## Chapter 3 Statistics

## Dr. David Blackwell and Statistics.

Dr. David Blackwell

(1919 – 2010) was a theoretical statistician noted for his teaching and work in game theory and probability theory. He was the first and only African American member of the National Academy of Sciences (Williams, 2008). Blackwell’s research in mathematics and statistics have found application in many fields including economics and accounting.

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Photo: “David Blackwell” by George M. Bergman is licensed under CC BY-SA 4.0.

Dr. Blackwell grew up in Centralia, Ill. In school, he was intrigued by geometry and calculus. His high school math club advisor would challenge members with problems from the School Science and Mathematics journal and submit their solutions. Blackwell was identified three times in the magazine as having solved problems and one of his solutions was published (David Harold Blackwell: National Visionary Leadership Project: African American History, 2013).

At 16, Blackwell enrolled at the University of Illinois and majored in mathematics. After three years, he graduated and continued at the university to obtain his master’s and doctorate degrees. Dr. Blackwell was given a one-year appointment as a Rosenwald Postdoctoral Fellow at the Institute for Advanced Study at Princeton University in 1941. It was common for Institute members to be made visiting fellows of Princeton. This created a controversy because there were no Black students enrolled at the university during that time. Princeton’s president wrote a letter to the Institute protesting Blackwell’s admission, but the Institute honored the appointment (David Harold Blackwell: National Visionary Leadership Project: African American History, 2013).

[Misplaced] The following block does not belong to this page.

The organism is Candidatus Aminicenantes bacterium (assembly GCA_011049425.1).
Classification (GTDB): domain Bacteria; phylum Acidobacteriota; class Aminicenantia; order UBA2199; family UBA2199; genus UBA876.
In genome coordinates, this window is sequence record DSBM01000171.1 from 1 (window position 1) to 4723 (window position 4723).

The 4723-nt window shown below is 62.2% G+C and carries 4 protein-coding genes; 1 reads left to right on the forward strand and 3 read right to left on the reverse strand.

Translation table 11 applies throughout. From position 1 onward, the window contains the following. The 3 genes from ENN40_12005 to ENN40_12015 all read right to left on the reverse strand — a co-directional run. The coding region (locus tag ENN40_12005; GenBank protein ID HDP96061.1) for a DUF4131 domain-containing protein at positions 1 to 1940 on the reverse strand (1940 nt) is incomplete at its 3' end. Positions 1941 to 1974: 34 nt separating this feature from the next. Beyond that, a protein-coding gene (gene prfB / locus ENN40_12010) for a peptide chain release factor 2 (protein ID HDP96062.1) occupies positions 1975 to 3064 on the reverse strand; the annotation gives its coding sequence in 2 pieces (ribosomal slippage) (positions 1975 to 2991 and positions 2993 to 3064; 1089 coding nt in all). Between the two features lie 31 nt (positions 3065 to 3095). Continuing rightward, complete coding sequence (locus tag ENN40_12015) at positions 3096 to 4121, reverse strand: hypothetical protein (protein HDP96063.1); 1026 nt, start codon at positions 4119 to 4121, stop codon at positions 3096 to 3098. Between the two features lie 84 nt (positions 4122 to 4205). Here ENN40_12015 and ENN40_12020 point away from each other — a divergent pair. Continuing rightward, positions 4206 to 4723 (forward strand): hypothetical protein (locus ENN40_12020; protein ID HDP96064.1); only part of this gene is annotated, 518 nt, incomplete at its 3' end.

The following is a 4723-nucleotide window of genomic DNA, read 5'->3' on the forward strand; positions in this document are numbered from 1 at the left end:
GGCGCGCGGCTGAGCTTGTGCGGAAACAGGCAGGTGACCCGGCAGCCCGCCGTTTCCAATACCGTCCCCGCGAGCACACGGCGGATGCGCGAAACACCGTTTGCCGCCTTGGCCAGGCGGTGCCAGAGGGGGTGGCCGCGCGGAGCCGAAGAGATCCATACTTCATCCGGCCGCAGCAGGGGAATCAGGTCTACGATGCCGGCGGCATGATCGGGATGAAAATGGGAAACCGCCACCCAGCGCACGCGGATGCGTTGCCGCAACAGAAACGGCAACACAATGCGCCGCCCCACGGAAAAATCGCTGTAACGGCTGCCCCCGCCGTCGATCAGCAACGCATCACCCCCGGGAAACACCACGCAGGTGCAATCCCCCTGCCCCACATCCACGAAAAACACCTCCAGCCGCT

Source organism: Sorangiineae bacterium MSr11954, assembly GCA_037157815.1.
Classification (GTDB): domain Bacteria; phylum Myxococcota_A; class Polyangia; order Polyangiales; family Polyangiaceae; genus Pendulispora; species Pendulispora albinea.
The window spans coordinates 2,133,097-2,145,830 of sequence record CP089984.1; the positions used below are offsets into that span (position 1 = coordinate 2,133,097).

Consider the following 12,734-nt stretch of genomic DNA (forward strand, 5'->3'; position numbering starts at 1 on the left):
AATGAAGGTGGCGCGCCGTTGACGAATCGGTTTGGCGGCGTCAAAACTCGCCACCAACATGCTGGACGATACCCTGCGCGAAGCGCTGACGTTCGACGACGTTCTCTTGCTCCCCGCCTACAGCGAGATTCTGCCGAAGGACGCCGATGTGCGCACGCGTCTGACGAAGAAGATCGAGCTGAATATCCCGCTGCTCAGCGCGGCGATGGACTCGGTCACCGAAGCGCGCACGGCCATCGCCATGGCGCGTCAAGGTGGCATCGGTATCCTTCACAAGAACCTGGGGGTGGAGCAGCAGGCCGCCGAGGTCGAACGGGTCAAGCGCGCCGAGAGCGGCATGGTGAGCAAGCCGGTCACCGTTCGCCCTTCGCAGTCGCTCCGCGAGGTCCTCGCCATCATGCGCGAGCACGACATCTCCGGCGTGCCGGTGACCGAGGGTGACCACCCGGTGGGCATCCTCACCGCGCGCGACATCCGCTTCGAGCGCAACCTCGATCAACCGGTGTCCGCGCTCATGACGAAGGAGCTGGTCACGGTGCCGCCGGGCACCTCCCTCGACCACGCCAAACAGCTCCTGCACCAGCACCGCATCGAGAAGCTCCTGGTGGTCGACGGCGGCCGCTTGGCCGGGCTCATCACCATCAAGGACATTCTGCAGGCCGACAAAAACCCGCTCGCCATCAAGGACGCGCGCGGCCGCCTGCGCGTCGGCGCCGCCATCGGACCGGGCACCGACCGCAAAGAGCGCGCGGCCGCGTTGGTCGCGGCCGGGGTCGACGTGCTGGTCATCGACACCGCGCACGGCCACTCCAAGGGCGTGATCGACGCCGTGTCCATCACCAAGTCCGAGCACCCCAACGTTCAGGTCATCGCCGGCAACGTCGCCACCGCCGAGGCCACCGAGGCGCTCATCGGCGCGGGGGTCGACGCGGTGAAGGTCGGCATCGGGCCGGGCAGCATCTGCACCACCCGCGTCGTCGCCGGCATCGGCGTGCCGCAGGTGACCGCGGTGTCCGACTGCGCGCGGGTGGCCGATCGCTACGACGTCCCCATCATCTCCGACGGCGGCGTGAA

When his fellowship was drawing to a close, Dr. Blackwell applied for teaching positions at 105 Black colleges. He didn’t apply to white institutions because he assumed they would not accept him because of his race (Williams, 2008). His first teaching job was at Southern University in Baton Rouge, La.

Dr. Blackwell’s focus later shifted to the field of statistics and is famous for the Rao-Blackwell Theorem. In 1954, he accepted a professorship at the University of California at Berkeley, where he was previously unable to teach due to racism. By 1956, he was appointed chairman of the statistics department. He continued teaching and publishing a substantial amount of research until his retirement as professor emeritus in 1989. He is the recipient of numerous awards and holds honorary degrees from 12 universities, among them Carnegie-Mellon, Yale, Howard and Harvard.